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'Why was the administration not better prepared?'

Last updated on: August 25, 2017 21:27 IST

'It was very clear that there would be violence if the verdict was not what they wanted.'
'Then why did they allow his followers to gather here in such huge numbers?' Sheenu Malik, who lives close to Panchkula, tells Rediff.com's Savera R Someshwar.

IMAGE: Dera Sacha Sauda followers attack a member of the media (in dark blue T-shirt), in Panchkula, August 25, 2017. Photograph: PTI Photo

"It's been a tense couple of days," says Sheenu Malik, 43, who lives on the outskirts of Chandigarh, barely 3 to 4 kilometres from Panchkula, where the verdict against Gurmeet Ram Rahim, who heads the Dera Sacha Sauda sect, in the rape case was announced on Friday afternoon.

"Over the last couple of days, the situation has been very tense here. Baba Ram Rahim's followers have been pouring in and, every time we stepped out of the house, we saw them everywhere, sitting on the pavements and wherever else they could find space," she says.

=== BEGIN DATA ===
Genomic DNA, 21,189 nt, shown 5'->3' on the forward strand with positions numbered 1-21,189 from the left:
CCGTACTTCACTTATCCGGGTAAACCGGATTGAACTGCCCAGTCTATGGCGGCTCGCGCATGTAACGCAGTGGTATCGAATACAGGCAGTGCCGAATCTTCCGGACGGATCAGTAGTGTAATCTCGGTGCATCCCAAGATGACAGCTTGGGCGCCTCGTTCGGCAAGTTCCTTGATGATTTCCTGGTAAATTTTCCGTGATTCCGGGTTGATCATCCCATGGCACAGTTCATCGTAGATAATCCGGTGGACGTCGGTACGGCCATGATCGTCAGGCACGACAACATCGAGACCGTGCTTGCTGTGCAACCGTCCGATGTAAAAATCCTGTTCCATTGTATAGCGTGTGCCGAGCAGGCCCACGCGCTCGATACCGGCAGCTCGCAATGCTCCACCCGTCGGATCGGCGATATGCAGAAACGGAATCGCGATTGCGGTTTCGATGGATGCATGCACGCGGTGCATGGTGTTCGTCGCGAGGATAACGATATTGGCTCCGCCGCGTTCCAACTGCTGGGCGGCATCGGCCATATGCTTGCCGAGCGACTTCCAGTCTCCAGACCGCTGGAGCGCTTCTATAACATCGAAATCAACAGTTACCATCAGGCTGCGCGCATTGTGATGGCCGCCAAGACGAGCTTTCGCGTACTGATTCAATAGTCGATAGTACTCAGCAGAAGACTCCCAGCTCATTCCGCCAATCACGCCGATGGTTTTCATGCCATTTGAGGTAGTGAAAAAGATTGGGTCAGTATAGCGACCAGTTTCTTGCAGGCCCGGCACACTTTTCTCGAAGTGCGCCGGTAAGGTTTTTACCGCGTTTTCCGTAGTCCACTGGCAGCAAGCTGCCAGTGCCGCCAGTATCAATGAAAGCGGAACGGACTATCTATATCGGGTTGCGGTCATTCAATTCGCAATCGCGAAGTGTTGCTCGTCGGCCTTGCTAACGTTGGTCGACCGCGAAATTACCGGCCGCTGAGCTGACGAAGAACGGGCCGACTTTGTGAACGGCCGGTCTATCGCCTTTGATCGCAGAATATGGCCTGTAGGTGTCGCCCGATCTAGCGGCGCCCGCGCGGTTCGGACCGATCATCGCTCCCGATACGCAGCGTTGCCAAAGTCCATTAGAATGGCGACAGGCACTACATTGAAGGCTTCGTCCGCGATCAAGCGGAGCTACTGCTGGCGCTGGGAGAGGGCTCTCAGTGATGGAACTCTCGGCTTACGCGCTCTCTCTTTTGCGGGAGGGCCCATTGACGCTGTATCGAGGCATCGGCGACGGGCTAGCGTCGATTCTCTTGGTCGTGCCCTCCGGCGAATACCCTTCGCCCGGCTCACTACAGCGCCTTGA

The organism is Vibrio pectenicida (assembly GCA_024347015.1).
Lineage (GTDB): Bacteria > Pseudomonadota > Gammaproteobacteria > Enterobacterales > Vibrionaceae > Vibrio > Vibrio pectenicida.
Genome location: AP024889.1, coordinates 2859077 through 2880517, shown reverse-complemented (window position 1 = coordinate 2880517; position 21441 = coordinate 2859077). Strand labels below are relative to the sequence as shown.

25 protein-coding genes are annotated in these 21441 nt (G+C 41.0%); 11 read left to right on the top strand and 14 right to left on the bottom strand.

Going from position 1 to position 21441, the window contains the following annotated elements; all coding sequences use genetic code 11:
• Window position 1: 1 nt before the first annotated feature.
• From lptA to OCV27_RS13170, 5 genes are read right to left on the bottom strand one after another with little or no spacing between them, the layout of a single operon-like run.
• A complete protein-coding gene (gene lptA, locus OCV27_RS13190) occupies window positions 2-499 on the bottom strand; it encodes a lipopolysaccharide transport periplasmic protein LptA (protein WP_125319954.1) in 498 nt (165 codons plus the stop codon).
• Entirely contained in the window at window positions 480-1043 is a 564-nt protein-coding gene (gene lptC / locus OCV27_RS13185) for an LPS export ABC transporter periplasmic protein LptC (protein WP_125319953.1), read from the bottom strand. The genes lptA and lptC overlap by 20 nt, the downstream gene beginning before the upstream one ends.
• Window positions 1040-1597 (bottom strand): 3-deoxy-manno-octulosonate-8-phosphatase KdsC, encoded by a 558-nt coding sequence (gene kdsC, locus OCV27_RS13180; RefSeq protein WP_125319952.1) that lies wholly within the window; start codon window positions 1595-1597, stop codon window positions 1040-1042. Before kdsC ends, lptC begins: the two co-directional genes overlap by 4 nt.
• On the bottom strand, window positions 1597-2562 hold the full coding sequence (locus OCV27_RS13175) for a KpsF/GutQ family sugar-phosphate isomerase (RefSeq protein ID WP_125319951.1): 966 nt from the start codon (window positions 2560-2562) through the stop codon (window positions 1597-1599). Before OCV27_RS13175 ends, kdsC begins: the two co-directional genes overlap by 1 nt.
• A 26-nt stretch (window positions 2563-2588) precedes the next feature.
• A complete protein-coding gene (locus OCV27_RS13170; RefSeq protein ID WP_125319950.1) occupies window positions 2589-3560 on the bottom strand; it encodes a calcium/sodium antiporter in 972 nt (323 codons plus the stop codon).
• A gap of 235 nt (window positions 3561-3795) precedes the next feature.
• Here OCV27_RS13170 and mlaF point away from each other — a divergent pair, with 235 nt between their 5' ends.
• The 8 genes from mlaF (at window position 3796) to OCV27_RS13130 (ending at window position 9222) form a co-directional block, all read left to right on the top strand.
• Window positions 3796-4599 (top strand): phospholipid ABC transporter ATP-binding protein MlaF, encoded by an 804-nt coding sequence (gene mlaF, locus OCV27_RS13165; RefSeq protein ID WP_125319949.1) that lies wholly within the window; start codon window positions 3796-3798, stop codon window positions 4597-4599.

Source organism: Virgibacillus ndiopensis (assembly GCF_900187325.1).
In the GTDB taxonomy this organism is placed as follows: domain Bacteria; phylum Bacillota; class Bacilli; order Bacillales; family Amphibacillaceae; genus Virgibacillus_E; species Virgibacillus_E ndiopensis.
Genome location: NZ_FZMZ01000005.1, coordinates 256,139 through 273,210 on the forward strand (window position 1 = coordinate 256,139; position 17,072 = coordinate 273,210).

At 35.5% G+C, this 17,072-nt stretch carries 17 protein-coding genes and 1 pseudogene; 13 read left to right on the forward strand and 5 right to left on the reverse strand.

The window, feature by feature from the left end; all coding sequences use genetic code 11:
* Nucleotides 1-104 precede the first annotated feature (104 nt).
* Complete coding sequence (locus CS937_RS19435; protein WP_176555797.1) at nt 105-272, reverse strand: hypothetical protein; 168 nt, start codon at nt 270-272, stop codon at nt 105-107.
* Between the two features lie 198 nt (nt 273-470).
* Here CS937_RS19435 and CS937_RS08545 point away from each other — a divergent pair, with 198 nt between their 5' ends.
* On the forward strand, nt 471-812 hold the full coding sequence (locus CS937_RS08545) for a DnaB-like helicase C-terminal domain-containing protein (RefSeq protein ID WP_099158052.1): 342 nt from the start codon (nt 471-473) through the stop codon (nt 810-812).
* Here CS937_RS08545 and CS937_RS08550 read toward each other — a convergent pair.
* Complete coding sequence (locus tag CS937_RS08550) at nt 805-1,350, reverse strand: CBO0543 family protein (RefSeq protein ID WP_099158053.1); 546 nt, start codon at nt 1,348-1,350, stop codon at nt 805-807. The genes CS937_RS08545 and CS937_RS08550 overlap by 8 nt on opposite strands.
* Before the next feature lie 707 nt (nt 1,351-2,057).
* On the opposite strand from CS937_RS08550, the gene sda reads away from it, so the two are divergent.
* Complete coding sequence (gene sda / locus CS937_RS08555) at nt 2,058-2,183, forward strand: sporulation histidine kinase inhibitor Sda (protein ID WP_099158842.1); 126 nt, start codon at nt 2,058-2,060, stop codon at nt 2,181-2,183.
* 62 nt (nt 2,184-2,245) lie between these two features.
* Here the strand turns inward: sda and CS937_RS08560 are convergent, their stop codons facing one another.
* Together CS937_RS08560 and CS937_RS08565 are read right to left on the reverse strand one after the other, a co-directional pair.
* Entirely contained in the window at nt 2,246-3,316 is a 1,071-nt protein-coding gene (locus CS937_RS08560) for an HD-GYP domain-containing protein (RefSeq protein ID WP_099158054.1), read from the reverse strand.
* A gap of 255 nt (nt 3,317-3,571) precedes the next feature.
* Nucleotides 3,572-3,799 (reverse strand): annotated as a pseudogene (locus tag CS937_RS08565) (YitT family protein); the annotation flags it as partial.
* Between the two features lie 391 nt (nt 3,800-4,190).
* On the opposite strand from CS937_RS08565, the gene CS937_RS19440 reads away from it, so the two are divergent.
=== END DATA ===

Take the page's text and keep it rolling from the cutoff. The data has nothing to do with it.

Ram Rahim's followers had a good support system, she says, and were prepared for any eventuality. "Food was being cooked on the roads and water tankers had been organised."

 

There was increased police presence as well, she says, and barricades had been set up.

The verdict, and its possible aftermath, had been the primary topic of conversation with her family and friends.

IMAGE: Vehicles burn in violence following Gurmeet Ram Rahim's conviction in Panchkula. Photograph: PTI Photo

On Friday morning, the television set was switched on and tuned into the news channels as Sheenu and her family waited for word on the verdict.

Soon after it was announced, she heard the sound of gunshots and could smell smoke in the air.

Her friends, who stay at Panchkula, called to tell her that Ram Rahim's followers were rioting and the police were firing tear gas shells.

Later, she says, she saw police helicopters throwing down what she assumed were tear gas shells.

"I don't understand why the administration was not better prepared. It was very clear that there would be violence if the verdict was not what they wanted. Then why did they allow his followers to gather here in such huge numbers?"

Panchkula, she says, has been under a lockdown on Friday.

As night fell, she says, the situation became a bit calmer, but she does not expect the violence to end soon.

Savera R Someshwar / Rediff.com
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